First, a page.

topics: Marxism, Socialism  places: Latin America
Paperback, 256 pages
Also available as an e-book
Price: $18.95
Revolutionary Doctors gives readers a first-hand account of Venezuela’s innovative and inspiring program of community health care, designed to serve—and largely carried out by—the poor themselves. Drawing on long-term participant observations as well as in-depth research, Brouwer tells the story of Venezuela’s Integral Community Medicine program, in which doctor-teachers move into the countryside and poor urban areas to recruit and train doctors from among peasants and workers. Such programs were first developed in Cuba, and Cuban medical personnel play a key role in Venezuela today as advisors and organizers. This internationalist model has been a great success—Cuba is a world leader in medicine and medical training—and Brouwer shows how the Venezuelans are now, with the aid of their Cuban counterparts, following suit.

But this program is not without its challenges. It has faced much hostility from traditional Venezuelan doctors as well as all the forces antagonistic to the Venezuelan and Cuban revolutions. Despite the obstacles it describes, Revolutionary Doctors demonstrates how a society committed to the well-being of its poorest people can actually put that commitment into practice, by delivering essential health care through the direct empowerment of the people it aims to serve.

Read an excerpt in Links International Journal of Socialist Renewal

Read a review in People’s World

What a terrific book! I have been researching Cuban medical internationalism for several years, and found Steve Brouwer’s book an excellent, insightful first-person account of how Cuban medical cooperation (and not aid!) is changing the face of the developing world.

—John Kirk, Professor of Latin American Studies, Dalhousie University, Canada; author, Cuban Medical Internationalism: Origins, Evolution, and Goals

The Cuban medical education model, so eloquently described in this book, has not merely transformed health care in much of Central and South America. It has shown doctors and medical students who work in the unjust and dysfunctional U.S. health care system that another world is possible.

—Steffie Woolhandler, MD, MPH; professor of public health, CUNY; visiting professor of medicine, Harvard Medical School

Venezuela and Cuba clearly show that the basic human right of access to medical and health care in time of need is not dependent on the level of economic development. Venezuela and Cuba are not rich countries yet, and in spite of this, health care reaches the majority of their populations. They should be considered points of reference for poor countries that want to break with the underdevelopment of health. This book is a rigorous and balanced account of how they did it.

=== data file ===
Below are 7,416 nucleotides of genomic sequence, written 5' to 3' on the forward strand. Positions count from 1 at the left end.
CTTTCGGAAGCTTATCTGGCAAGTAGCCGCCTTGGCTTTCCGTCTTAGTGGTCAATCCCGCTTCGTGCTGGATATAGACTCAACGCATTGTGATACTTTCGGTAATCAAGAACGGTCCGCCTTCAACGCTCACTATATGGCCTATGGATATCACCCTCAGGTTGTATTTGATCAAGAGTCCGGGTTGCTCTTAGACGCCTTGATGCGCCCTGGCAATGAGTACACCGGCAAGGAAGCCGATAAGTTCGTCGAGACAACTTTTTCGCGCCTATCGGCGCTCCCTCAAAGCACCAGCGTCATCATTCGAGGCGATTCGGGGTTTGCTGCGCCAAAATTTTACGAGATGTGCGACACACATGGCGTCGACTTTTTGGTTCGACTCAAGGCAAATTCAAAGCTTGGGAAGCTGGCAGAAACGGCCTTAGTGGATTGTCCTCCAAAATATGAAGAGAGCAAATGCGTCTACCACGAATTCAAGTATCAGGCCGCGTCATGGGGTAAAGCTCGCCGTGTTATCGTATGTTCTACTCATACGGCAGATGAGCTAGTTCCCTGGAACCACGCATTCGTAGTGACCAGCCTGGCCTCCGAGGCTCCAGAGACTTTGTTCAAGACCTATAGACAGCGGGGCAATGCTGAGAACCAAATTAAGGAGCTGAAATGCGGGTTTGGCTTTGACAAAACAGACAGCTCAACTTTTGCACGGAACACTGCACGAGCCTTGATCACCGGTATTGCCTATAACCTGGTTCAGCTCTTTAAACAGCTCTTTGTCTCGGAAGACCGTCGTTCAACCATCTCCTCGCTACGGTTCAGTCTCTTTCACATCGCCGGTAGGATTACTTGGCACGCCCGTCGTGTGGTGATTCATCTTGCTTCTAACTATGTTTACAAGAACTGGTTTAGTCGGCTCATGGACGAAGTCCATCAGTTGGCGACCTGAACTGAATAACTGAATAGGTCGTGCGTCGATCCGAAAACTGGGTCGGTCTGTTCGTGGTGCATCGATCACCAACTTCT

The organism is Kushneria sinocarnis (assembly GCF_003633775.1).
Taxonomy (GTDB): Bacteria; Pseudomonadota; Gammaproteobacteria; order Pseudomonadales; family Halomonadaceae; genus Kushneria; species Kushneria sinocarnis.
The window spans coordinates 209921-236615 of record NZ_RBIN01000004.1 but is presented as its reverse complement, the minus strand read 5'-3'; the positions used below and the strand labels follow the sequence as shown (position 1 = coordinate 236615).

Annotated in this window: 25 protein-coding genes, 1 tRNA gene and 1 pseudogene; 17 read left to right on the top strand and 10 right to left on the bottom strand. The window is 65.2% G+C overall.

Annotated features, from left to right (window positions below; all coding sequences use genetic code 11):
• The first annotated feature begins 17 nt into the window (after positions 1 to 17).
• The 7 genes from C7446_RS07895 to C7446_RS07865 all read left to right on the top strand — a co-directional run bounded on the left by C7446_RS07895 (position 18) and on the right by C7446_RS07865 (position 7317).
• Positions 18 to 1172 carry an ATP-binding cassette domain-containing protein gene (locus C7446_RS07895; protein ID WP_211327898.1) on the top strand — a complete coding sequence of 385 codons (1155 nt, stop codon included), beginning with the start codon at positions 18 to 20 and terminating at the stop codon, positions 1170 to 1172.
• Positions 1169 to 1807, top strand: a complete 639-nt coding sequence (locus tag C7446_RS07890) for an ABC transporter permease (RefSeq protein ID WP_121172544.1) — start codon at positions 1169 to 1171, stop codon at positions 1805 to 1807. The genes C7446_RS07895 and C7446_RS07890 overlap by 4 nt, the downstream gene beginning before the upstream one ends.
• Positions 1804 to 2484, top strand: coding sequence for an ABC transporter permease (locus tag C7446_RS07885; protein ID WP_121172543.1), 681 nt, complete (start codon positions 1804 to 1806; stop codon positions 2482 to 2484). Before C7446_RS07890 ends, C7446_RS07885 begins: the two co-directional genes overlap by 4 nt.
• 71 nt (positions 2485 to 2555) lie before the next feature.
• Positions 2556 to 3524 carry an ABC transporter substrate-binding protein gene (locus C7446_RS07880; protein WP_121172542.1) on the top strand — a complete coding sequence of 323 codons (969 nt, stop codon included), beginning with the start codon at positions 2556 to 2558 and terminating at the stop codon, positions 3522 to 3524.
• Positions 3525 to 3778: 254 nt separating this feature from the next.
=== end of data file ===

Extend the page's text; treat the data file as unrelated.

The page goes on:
—Vicente Navarro, MD, PhD; professor of health policy, The Bloomberg School of Public Health, Johns Hopkins University; editor-in-chief, International Journal of Health Services

Revolutionary Doctors tells the story of Cuba’s extraordinary medical personnel who leave their homes and families to support radical struggles for health care abroad. And it shows how this struggle is taken up in places like Venezuela, where poor communities are organizing to provide health care from the ground up. This is a story that deserves to be known.

—Sujatha Fernandes, assistant professor of sociology, Queens College and CUNY Graduate Center; author, Who Can Stop the Drums? Urban Social Movements in Chávez’s Venezuela

Steve Brouwer is one of the nation’s best front-line reporters from the ongoing class war.

—Barbara Ehrenreich, author, Nickel and Dime

Recent OMNI Newsletters 2014
Prisoners for Peace Day #3, 12-1
Cuba Newsletter #3  11-29
Day of Mourning and Apology (Thanksgiving Day) #5, 11-27
     (see US Imperialism, Continental Newsletters)
Police Violence #3, 11-25

Contents of Cuba Newsletter #1
Introduction by Dick
Spadoni’s Failed Sanctions
William Blum’s Empire Report on Cuba
Two Books on Pentagon Plans to Attack Again
   Jon Elliston and James Bamford

Contents of Cuba Newsletter #2 END THE BULLYING
US Against Cuba and the World: UN General Assembly 1959-
Chomsky, US/SU Nuclear Confrontation 1962
Bolender, Cuban Victims of US Terror 1960s to Present
Cuban Five 1998 to Present
Cuban Five Month, Stone’s South of the Border
Cindy Sheehan for Cuban 5
Franklin, Cuba/US 21st Century